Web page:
National Guard COVID-19 Response Grows

National Guard COVID-19 Response Grows

Photo by: U.S. Air National Guard

The National Guard continues to help communities across the country fight the COVID-19 outbreak, with more than 10,700 troops mobilized and thousands more expected to join them.

In all 54 states, territories and the District of Columbia, Guard soldiers and airmen are conducting a variety of missions. They’re delivering food in hard-hit communities, staffing call centers, providing critical personal protective equipment training and sample collection and delivery to first responders and hospital personnel, helping disinfect or clean common public spaces, and restocking grocery store shelves.

They are not, however, being used to enforce a nationwide quarantine, said Air Force Gen. Joseph Lengyel, chief of the National Guard Bureau.

“There’s no discussion, there’s no plan to use the National Guard … in any kind of large-scale lockdown capacity in the United States of America,” Lengyel said during a March 24 news briefing in response to a question about why rumors of such a lockdown have persisted on social media.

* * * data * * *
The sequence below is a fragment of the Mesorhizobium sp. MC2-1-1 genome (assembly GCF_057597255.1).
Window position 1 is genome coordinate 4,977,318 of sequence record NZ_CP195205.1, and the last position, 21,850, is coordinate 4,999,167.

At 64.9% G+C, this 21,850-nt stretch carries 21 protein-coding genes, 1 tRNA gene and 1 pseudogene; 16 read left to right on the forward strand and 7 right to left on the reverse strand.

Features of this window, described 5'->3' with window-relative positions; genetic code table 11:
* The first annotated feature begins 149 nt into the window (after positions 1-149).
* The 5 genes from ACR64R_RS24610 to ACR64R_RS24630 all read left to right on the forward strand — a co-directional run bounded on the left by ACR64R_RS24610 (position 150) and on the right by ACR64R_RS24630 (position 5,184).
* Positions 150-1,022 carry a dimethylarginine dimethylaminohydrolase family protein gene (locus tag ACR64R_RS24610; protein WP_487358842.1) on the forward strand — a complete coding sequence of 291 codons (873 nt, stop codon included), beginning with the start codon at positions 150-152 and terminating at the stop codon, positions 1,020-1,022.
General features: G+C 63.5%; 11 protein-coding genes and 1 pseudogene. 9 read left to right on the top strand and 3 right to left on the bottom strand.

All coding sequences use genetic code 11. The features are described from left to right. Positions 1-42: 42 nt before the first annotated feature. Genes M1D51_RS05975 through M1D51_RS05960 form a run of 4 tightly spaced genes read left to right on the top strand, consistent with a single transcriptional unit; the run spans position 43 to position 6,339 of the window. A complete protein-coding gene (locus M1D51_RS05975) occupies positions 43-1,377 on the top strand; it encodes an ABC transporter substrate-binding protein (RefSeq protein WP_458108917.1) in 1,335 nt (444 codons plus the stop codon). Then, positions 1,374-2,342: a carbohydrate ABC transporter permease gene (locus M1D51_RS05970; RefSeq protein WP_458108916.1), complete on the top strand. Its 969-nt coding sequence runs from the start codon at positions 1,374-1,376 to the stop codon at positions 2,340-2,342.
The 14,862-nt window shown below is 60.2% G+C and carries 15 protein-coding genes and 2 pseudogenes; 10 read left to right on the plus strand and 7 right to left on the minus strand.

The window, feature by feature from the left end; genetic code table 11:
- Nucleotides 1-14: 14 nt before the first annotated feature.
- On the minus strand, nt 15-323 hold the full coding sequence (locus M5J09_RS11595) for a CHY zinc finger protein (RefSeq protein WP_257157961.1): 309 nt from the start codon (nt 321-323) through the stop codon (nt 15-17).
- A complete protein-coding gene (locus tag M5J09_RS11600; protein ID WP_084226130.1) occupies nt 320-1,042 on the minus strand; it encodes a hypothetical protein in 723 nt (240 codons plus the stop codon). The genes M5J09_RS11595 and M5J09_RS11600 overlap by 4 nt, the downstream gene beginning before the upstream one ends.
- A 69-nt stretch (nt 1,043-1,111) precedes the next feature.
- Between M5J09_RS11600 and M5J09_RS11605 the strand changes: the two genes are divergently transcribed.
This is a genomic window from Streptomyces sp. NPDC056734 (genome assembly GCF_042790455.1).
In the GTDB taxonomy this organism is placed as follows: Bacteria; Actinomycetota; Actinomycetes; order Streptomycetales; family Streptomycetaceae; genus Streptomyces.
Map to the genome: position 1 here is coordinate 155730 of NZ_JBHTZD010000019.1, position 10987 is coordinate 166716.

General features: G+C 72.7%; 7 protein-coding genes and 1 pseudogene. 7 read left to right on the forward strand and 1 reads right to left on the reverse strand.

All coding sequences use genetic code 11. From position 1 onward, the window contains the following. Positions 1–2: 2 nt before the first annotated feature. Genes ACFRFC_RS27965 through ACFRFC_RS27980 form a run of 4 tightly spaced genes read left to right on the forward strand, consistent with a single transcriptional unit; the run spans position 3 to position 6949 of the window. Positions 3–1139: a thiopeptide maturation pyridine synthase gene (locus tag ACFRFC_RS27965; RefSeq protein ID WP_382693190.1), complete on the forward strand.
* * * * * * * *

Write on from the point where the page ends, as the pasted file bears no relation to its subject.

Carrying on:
Defense Secretary Mark Esper also dispelled the rumors during a virtual town hall earlier in the day.

“We have multiple sources of disinformation out there,” he said. “Some of it is just people are concerned and scared and anxious … and then we probably have external actors, countries who want to sow chaos within the United States who are injecting this into the ecosystem, if you will.”

There has been “no talk whatsoever” of martial law or mass quarantines in the U.S., Esper said, adding that the Defense Department will soon launch a website that will seek to dispel rumors or disinformation for the public.

All 54 states, territories and D.C. have declared a state of emergency as COVID-19 cases continue to climb, Lengyel previously said during a March 19 briefing, adding that he expects “tens of thousands” of Guard troops could eventually be called to duty.

“This could quickly blossom in the next couple of weeks as governors and states determine their needs and ways to use the National Guard,” he said.

In at least three states—California, New York and Washington state—the Guard troops are on Title 32 orders, which means they remain under the governor’s control, but they are being funded by the federal government. 

It also means the service members are entitled to benefits such as access to Tricare, GI Bill accrual and retirement credit, according to a fact sheet by the National Guard Association of the United States, which pushed for Title 32 mobilizations as more and more Guard troops were being called to duty.

Lengyel said the Guard will be more efficient if it remains under state control, instead of under federal control, adding that states will have greater flexibility in activating parts of the Guard in their own state as needs arise.

“If you need us to drive trucks, fly planes, be mechanics, or plan large response efforts, the National Guard is able to adapt to whatever mission the governor may need us to,” he said. “This is a historic event that will require a historic response.”